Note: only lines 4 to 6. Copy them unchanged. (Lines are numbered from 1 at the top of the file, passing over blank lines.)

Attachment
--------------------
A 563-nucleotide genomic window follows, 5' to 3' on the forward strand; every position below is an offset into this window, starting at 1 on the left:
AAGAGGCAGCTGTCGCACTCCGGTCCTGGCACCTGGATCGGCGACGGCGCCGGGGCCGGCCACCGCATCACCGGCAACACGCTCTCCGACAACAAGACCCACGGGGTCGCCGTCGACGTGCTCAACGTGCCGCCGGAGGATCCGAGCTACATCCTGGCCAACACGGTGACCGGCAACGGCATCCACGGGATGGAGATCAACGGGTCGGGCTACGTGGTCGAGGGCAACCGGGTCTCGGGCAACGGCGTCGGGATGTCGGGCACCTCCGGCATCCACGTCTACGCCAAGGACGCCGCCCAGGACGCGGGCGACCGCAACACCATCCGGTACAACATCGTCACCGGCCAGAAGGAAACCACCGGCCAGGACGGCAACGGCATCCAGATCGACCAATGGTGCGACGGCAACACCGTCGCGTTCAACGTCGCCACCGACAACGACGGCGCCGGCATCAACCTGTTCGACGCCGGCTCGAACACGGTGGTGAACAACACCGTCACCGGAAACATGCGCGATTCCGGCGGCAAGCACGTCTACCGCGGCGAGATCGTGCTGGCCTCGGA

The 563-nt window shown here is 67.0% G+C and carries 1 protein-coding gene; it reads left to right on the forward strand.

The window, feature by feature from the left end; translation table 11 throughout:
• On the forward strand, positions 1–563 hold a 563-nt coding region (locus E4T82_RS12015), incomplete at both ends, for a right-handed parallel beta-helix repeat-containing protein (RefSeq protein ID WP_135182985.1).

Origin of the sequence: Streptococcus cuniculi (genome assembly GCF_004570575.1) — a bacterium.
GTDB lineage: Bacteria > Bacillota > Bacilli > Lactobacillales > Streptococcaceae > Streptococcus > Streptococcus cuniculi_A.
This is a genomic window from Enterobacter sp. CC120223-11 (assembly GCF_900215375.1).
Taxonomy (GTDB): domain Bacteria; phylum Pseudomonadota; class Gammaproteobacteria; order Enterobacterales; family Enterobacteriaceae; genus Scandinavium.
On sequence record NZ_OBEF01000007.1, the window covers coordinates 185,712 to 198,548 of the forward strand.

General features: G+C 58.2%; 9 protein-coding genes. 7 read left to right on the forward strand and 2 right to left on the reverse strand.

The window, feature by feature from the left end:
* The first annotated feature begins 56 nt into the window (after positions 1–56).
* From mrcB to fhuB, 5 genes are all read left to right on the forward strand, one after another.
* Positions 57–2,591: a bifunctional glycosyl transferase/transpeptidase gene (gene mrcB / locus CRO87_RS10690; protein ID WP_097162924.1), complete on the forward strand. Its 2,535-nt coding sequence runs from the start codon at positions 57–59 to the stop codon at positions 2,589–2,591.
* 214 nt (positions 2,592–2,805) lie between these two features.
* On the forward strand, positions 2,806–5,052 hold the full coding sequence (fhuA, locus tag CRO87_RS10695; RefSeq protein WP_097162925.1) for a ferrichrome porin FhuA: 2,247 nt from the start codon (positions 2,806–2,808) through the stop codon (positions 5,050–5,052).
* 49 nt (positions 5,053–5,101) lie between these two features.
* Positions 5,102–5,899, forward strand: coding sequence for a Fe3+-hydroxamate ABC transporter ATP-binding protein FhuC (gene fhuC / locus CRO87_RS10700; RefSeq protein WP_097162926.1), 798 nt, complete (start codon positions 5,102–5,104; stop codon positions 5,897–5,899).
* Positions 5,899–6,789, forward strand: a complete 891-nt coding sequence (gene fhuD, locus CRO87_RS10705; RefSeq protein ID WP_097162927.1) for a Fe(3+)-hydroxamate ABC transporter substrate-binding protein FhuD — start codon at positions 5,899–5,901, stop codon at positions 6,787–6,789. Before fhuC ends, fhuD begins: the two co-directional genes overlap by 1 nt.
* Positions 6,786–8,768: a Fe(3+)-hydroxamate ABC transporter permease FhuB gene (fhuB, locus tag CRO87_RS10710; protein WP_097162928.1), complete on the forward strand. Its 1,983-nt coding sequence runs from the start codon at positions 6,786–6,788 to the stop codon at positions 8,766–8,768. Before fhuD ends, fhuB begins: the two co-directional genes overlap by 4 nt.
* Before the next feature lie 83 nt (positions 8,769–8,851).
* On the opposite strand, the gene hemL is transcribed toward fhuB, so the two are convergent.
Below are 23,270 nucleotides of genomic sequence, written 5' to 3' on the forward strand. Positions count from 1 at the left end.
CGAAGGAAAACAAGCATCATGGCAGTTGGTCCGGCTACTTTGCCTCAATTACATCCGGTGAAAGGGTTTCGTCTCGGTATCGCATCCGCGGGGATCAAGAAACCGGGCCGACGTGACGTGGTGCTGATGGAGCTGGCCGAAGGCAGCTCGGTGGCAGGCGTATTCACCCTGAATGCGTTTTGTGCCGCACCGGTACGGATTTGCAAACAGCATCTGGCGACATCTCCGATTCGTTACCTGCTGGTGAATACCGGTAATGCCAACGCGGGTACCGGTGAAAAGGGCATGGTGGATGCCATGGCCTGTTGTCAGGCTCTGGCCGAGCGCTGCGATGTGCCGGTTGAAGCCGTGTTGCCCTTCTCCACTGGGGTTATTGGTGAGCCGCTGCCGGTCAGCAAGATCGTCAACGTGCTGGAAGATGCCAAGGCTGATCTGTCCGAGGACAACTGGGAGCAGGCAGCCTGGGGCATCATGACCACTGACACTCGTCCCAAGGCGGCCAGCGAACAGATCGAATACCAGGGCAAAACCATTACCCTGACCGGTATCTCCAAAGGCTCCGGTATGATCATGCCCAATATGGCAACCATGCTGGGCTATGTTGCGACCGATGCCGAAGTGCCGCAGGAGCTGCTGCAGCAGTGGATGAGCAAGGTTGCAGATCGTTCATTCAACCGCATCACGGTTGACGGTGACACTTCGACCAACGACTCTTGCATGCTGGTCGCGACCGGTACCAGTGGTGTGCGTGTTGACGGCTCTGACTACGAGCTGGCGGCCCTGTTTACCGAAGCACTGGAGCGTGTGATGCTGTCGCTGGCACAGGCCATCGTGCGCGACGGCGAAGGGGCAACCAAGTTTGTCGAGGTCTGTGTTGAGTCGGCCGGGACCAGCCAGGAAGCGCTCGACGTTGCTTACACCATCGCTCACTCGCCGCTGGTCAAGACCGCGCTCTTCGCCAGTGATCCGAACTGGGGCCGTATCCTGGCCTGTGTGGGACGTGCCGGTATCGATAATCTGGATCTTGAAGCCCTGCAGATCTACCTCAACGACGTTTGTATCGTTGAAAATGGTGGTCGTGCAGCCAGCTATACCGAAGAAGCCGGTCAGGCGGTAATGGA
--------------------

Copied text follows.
The window, feature by feature from the left end; translation table 11 throughout:
• On the forward strand, positions 1–563 hold a 563-nt coding region (locus E4T82_RS12015), incomplete at both ends, for a right-handed parallel beta-helix repeat-containing protein (RefSeq protein ID WP_135182985.1).

Origin of the sequence: Streptococcus cuniculi (genome assembly GCF_004570575.1) — a bacterium.